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Throwing in the towel?

“As we celebrate the extraordinary progress, we should also be conscious that we will not stop HIV and AIDS by just having more sophisticated drugs and only focussing on the generalised epidemic and not focussing enough on the complexities of the concentrated epidemics.”

The worrisome groups are fairly clearly defined: Injecting drug users, who can pass the AIDS virus to each other by sharing needles and syringes, prostitutes and sex workers, who are often criminalised and have little access to health service, and gay and bisexual men – the population in which the HIV epidemic first started.

Outside of sub-Saharan Africa most of HIV/AIDS can be classed as concentrated epidemics. Time and time again the same cohorts are affected; this is good reason to doubt the infectious hypothesis and to investigate the myriad variables of these groups.

…Andrée, a drug user he met in Paris in 1986 … had no hope of effective HIV treatment, since there was none yet developed, and … ultimately died a lonely death. The second was Larissa from Yekaterinburg in Russia, a drug addict repeatedly arrested and locked up, deprived of medications for years and at one time sentenced to five years in a labour camp.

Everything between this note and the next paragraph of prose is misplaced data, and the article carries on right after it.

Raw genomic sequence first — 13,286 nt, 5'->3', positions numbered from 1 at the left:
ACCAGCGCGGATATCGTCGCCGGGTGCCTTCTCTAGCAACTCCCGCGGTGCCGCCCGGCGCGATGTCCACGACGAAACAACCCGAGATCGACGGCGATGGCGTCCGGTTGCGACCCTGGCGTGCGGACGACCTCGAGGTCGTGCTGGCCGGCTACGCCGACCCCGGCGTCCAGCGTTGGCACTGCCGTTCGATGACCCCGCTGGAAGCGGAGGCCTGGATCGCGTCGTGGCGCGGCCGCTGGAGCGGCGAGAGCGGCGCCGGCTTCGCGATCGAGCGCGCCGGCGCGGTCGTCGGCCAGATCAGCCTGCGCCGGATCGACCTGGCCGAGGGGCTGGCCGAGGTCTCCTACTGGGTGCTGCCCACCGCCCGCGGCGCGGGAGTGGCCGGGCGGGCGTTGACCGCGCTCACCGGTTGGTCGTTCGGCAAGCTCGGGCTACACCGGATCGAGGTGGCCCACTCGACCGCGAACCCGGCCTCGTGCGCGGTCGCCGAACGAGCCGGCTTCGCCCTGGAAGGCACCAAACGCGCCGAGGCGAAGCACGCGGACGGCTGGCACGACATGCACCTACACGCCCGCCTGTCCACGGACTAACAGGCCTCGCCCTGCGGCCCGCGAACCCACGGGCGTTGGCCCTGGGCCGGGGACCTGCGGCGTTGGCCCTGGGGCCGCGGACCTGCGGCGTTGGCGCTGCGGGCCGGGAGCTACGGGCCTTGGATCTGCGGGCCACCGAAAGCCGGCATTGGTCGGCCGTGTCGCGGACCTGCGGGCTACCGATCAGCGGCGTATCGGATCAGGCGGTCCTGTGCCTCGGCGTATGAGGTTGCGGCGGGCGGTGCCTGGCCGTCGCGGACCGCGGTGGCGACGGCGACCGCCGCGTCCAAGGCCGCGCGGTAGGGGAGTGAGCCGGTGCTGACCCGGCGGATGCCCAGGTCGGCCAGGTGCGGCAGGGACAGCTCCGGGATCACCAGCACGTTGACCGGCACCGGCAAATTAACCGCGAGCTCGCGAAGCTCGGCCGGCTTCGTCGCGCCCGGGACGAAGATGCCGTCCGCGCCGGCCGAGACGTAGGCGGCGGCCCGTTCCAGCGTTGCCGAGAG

“These stories are remarkably similar,” he said.

Yes, they’re both drug abusers.

“In MSM populations, there is no sign it has decreased,” he said. “It has either been a stable number of new infections every year for 10 years, or it is an increasing trend. And this, in western Europe at least, is in the context of basically free and easy access to therapy and services.”

Elsewhere, in China, for example, gay men alone account for more than 33 percent of new HIV infections, and projections indicate that gay men may account for half or more of all new infections in Asia by 2020.

Kazatchkine admits that he is as frustrated and worried now, faced with these smaller but relentless HIV epidemics, as he was more than a decade ago when the vast generalised HIV and AIDS outbreak in Africa looked too overwhelming to begin to tackle.

“We are a bit in disarray. We don’t know quite what it is that we should do. Here we are, we have all the technology, we have extraordinary scientific progress, and we just cannot translate that into making a difference in these populations.”

Yet if nothing changes, the AIDS virus may never be beaten.

The AIDS virus will never be beaten because there is no AIDS virus. All the technology in the world will not help to verify a bankrupt hypothesis.

[Source: Reuters]

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